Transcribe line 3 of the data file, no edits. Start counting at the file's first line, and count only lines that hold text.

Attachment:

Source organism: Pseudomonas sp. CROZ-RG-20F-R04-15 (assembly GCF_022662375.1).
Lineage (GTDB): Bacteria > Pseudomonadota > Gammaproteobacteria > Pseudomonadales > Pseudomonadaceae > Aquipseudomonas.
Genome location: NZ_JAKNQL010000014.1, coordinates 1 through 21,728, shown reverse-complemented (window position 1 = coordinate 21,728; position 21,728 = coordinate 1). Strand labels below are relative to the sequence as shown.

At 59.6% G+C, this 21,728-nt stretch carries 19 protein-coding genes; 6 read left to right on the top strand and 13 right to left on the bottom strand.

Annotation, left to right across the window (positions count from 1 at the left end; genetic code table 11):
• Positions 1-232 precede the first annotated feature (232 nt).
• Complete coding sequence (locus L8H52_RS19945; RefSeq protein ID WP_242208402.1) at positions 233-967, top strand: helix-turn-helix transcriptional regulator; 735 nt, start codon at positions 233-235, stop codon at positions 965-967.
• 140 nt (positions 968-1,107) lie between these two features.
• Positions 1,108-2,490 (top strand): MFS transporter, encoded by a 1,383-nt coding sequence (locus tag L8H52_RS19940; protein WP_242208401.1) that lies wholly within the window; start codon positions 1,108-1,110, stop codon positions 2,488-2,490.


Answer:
Genome location: NZ_JAKNQL010000014.1, coordinates 1 through 21,728, shown reverse-complemented (window position 1 = coordinate 21,728; position 21,728 = coordinate 1). Strand labels below are relative to the sequence as shown.